No waiting period to report missing person
Authorities have dismissed as a myth a social media post that claims people may only be reported as missing 24 hours after they were last seen.
They also warned people to beware of hoax social media posts.
Last weekend, a post about a baby found abandoned at Greenacres Shopping Centre in Port Elizabeth went viral, with police later confirming the post was false and issuing a stern warning to instigators about police resources being wasted.
Police spokesperson Colonel Priscilla Naidu said each police station had directives to prioritise missing person cases, specifically when they involved children.
“In the case of any missing child, the Family Violence, Child Protection and Sexual Offences (FCS) unit takes over the case as they deal specially with child-related cases.
“Missing person reports are treated on a case-by-case basis as the circumstances of each report are different,” Naidu said.
“There are various factors that play a role in determining the priority of a case.”
Naidu said if any suspicious circumstances were found during the probe, additional detectives were called in to assist.
“This ensures quick response in the initial gathering of information,” she said.
“Once the basic details are attained all the different role players are roped in.
“A delay in some cases could be the difference between life and death,” she added.
Naidu urged people to submit a recent photograph of the missing person.
“Once we have all the relevant details, detectives start looking into the case.
“In some cases this could mean a helicopter or the municipal search-and-rescue team being called,” she said.
The police also made use of the National Missing Persons Bureau to assist with information.
Naidu highlighted that false missing person reports resulted in a drain on resources.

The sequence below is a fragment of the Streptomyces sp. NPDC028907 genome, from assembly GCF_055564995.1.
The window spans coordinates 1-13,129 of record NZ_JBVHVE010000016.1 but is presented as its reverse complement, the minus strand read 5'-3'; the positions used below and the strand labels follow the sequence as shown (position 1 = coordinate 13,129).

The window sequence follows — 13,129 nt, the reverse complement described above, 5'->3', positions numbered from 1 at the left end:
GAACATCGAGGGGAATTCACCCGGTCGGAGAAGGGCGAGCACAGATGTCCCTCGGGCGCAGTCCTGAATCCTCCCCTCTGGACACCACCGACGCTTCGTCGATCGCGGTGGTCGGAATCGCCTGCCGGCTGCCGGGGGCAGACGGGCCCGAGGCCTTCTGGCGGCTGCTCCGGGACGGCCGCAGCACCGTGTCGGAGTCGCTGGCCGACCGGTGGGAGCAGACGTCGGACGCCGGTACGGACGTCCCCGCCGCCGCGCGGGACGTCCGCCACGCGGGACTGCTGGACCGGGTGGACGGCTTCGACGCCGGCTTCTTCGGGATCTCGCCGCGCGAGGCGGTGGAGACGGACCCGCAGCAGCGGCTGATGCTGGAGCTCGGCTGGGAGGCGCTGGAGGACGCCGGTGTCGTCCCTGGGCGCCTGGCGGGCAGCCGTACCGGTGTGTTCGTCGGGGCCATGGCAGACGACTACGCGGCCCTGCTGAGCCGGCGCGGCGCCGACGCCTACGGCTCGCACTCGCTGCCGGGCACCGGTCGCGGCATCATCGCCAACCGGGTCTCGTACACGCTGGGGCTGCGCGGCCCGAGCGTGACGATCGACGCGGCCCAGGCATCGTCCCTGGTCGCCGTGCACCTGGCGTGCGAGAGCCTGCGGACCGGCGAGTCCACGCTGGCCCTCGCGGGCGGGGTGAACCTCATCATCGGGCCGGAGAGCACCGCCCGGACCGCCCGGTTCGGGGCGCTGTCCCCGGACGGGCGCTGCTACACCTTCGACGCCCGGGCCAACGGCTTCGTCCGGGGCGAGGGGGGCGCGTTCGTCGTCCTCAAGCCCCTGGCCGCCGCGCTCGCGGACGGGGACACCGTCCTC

“If a person lies in a statement they will be held criminally liable for perjury,” she said.
Municipal disaster management head Shane Brown said the city’s search-and-rescue unit was often roped in to assist police.
“Since January, we have assisted with more than 50 search-and-rescue operations in and around the Bay.
“These are mostly urban search operations such as missing persons linked to attempted suicides, runaway children, elderly people who have gone missing, people who have failed to arrive home after work and even, in the odd cases, abductions,” he said.
“Our team works with security companies and Neighbourhood Watch groups around the Bay to ensure the correct information is circulated.
“People are aware of the hoax messages so when they see verified information, they tend to treat it with priority.”
Brown said the municipal and police partnership aimed to improve search operations.
“These hoax messages are malicious, and designed to cause fear and panic.
“There is a priority rescue unit who assist the police when they are available,” he said.
The team has gadgets such as thermal imaging cameras to search bushes at night, as well as trained dogs to detect live scent.